Friday, August 3, 2012

Infectious Tracheobronchitis

More commonly known as "kennel cough" this is a very common infectious respiratory condition of dogs.  As the name implies, the disease is most commonly picked up in boarding kennels, shelters, etc-where large groups of dogs are housed together in close quarters.  Kennel cough is spread in respiratory secretions which become aerosolized and are then inhaled by other dogs.  Kennel cough organisms can be eradicated by evacuating the premises for 1-2 weeks and using routine disinfection.

The hallmark sign of kennel cough (as you might imagine) is a dry hacking cough, sometimes coughing to the point of bringing up small amounts of mucus or phlegm.  The cough is often so characteristic you can almost make the diagnosis with the dog still in the lobby!  Upon exam a dog with kennel cough will typically have normal heart and lung sounds but will frequently cough when pressure is applied to the trachea (windpipe).  In uncomplicated cases cough remains the only symptom but some cases will develop nasal discharge or pneumonia and subsequent lethargy, anorexia or fever.

Kennel cough is caused by several infectious agents.  The bacteria, Bordetella bronchiseptica, is the primary agent in kennel cough. It can be accompanied by canine adenovirus type 2, parainfluenza virus, and canine distemper virus.  The incubation period is 2-14 days and dogs can shed Bordetella for up to three months post infection.

Most cases of kennel cough will get better on their own.  However many of these dogs are coughing so much that they require cough suppressants to make them more comfortable and allow them (and their owners) to get some sleep!  Antibiotics can also be prescribed to try and limit the portion of the disease caused by Bordetella.  Doxycycline is usually the antibiotic of choice.  Although the textbooks will say that dogs should recovered in 10-14 days, I have seen many dogs who cough for 3-4 weeks.

Vaccination and prevention is complicated by the number of agents involved in the disease.  Parainfluenza is considered a non-core vaccine and is only available in combination with other vaccines.  Therefore your dog may or may not receive this vaccine depending on which products your vet uses.  Boosters are administered as per the recommendation for whichever other disease that particular vaccine product is for.  Adenovirus type 2 is also typically found in combination with the other previously mentioned viral diseases.  Similarly, puppies are vaccinated every 3-4 weeks until 16 weeks of age then one year later.  After that boosters are given every 3 years or at whatever interval you and your vet decide on.  There are some studies showing this vaccine to be protective for up to 7 years.

 Bordetella bronchispetica vaccines come as an intranasal, injectable, and now an oral form. The injectable form requires a second dose 2-4 weeks after the first to be effective and is then boostered annually.  The second dose should be administered at least a week before boarding, etc.  The intranasal form requires only one initial dose and immunity typically lasts 10-12 months.  The advantage to the intranasal is that it stimulates immunity in the exact site where the infection takes hold.  It also stimulates immunity in about 4 days, rather than one week.  Some boarding kennels require a vaccine every 6 months.  I do not have a lot of information on the oral vaccine.  This is considered a non-core vaccine and is only recommended to dogs "at risk."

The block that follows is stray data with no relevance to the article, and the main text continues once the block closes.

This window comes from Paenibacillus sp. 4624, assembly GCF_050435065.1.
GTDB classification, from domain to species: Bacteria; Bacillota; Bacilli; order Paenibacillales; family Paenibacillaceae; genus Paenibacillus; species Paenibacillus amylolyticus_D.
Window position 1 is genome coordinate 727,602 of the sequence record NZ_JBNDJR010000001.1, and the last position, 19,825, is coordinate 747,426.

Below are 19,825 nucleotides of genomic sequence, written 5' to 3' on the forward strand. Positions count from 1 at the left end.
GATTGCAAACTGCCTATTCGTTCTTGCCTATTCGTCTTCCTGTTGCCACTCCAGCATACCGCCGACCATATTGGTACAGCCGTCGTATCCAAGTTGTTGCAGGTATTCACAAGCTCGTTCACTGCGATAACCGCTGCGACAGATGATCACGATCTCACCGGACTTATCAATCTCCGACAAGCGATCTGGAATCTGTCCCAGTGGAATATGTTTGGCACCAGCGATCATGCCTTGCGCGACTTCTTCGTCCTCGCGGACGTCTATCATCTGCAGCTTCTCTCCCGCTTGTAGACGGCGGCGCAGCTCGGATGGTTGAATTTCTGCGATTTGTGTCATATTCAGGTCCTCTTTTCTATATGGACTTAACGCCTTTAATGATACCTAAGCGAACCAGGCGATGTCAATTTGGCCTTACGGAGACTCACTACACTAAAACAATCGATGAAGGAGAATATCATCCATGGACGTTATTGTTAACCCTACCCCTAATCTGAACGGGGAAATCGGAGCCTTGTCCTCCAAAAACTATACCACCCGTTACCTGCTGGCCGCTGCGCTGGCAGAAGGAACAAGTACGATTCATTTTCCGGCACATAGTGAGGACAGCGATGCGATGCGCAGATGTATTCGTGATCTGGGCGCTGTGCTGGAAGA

However, I have seen dogs that never leave the yard contract "kennel cough."  Doesn't mean they didn't have contact with other dogs, but technically they were not in high risk situations.  On the flip side I have seen fully vaccinated dogs who make an unfortunate trip to the pound come down with kennel cough.  This leads me to believe that either other agents are playing a part and/or the vaccines for this disease are not as good as for some of the others.  Probably both.  That said, I do vaccinate my dogs for this-not necessarily because we go to agility trials (those dogs are generally healthy) but because we may have a foster or transport dog that has come from a shelter.  And many of the shelters here have kennel cough running rampant.


Sue said...

The first time I experienced Kennel Cough was with my Boxer mix. Once you've seen and heard that cough, you'll recognize it when you meet it again.She stood to sleep with her head resting on a chair because to lie down was to cough uncontrollably.

Paws on the Run said...

Thanks for writing this. As a dog daycare owner, it is a vaccine that we currently require, yet I constantly debate whether or not we should. It is so hard to find decent, factual information about the illness and the vaccine's effectiveness.

When dealing with non life threatening risks of daycare (i.e. fleas, etc.) we try and inform owners of the risks and hope that they make educated decisions on precautions they can take based on what they are most comfortable with and with what they deem to be best for their individual dog and their lifestyle.

Kennel Cough is one of those risks that I'm on the fence for but I realize that it could be very hard for us to eliminate were it to start spreading.